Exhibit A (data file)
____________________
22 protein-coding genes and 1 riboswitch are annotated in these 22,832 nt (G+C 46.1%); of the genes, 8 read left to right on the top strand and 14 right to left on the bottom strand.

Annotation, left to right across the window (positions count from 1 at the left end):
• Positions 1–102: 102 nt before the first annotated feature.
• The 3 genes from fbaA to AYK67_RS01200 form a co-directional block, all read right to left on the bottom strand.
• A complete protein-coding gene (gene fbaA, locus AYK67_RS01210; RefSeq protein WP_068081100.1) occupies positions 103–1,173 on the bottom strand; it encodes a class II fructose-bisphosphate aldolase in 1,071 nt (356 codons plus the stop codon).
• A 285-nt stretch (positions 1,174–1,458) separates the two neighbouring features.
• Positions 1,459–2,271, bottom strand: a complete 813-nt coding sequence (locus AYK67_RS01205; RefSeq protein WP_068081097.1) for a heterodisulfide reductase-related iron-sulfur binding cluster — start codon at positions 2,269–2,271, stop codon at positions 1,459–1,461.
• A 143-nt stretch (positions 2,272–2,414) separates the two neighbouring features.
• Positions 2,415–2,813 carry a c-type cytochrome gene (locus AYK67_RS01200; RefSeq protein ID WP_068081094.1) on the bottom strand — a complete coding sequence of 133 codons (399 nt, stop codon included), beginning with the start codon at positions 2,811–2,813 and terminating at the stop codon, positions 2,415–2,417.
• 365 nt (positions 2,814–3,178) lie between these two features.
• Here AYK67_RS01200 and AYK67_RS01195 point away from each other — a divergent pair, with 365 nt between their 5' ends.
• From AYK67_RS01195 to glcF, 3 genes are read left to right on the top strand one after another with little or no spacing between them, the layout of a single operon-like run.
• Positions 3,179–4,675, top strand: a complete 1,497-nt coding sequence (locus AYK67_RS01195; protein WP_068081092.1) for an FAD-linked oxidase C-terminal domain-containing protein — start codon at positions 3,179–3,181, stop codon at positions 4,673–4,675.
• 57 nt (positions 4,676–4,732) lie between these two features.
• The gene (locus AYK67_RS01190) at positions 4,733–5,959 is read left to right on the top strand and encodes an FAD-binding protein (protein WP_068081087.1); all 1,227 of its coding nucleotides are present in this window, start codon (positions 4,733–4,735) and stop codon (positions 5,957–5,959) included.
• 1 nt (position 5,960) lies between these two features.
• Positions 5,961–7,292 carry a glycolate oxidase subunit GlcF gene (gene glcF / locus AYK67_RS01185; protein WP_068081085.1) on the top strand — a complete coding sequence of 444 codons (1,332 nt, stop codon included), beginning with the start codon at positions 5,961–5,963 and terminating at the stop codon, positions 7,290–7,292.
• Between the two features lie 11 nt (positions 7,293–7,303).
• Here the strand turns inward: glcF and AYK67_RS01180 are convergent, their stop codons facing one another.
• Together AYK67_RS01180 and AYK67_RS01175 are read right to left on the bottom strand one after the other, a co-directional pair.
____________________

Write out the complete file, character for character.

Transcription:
22 protein-coding genes and 1 riboswitch are annotated in these 22,832 nt (G+C 46.1%); of the genes, 8 read left to right on the top strand and 14 right to left on the bottom strand.

Annotation, left to right across the window (positions count from 1 at the left end):
• Positions 1–102: 102 nt before the first annotated feature.
• The 3 genes from fbaA to AYK67_RS01200 form a co-directional block, all read right to left on the bottom strand.
• A complete protein-coding gene (gene fbaA, locus AYK67_RS01210; RefSeq protein WP_068081100.1) occupies positions 103–1,173 on the bottom strand; it encodes a class II fructose-bisphosphate aldolase in 1,071 nt (356 codons plus the stop codon).
• A 285-nt stretch (positions 1,174–1,458) separates the two neighbouring features.
• Positions 1,459–2,271, bottom strand: a complete 813-nt coding sequence (locus AYK67_RS01205; RefSeq protein WP_068081097.1) for a heterodisulfide reductase-related iron-sulfur binding cluster — start codon at positions 2,269–2,271, stop codon at positions 1,459–1,461.
• A 143-nt stretch (positions 2,272–2,414) separates the two neighbouring features.
• Positions 2,415–2,813 carry a c-type cytochrome gene (locus AYK67_RS01200; RefSeq protein ID WP_068081094.1) on the bottom strand — a complete coding sequence of 133 codons (399 nt, stop codon included), beginning with the start codon at positions 2,811–2,813 and terminating at the stop codon, positions 2,415–2,417.
• 365 nt (positions 2,814–3,178) lie between these two features.
• Here AYK67_RS01200 and AYK67_RS01195 point away from each other — a divergent pair, with 365 nt between their 5' ends.
• From AYK67_RS01195 to glcF, 3 genes are read left to right on the top strand one after another with little or no spacing between them, the layout of a single operon-like run.
• Positions 3,179–4,675, top strand: a complete 1,497-nt coding sequence (locus AYK67_RS01195; protein WP_068081092.1) for an FAD-linked oxidase C-terminal domain-containing protein — start codon at positions 3,179–3,181, stop codon at positions 4,673–4,675.
• 57 nt (positions 4,676–4,732) lie between these two features.
• The gene (locus AYK67_RS01190) at positions 4,733–5,959 is read left to right on the top strand and encodes an FAD-binding protein (protein WP_068081087.1); all 1,227 of its coding nucleotides are present in this window, start codon (positions 4,733–4,735) and stop codon (positions 5,957–5,959) included.
• 1 nt (position 5,960) lies between these two features.
• Positions 5,961–7,292 carry a glycolate oxidase subunit GlcF gene (gene glcF / locus AYK67_RS01185; protein WP_068081085.1) on the top strand — a complete coding sequence of 444 codons (1,332 nt, stop codon included), beginning with the start codon at positions 5,961–5,963 and terminating at the stop codon, positions 7,290–7,292.
• Between the two features lie 11 nt (positions 7,293–7,303).
• Here the strand turns inward: glcF and AYK67_RS01180 are convergent, their stop codons facing one another.
• Together AYK67_RS01180 and AYK67_RS01175 are read right to left on the bottom strand one after the other, a co-directional pair.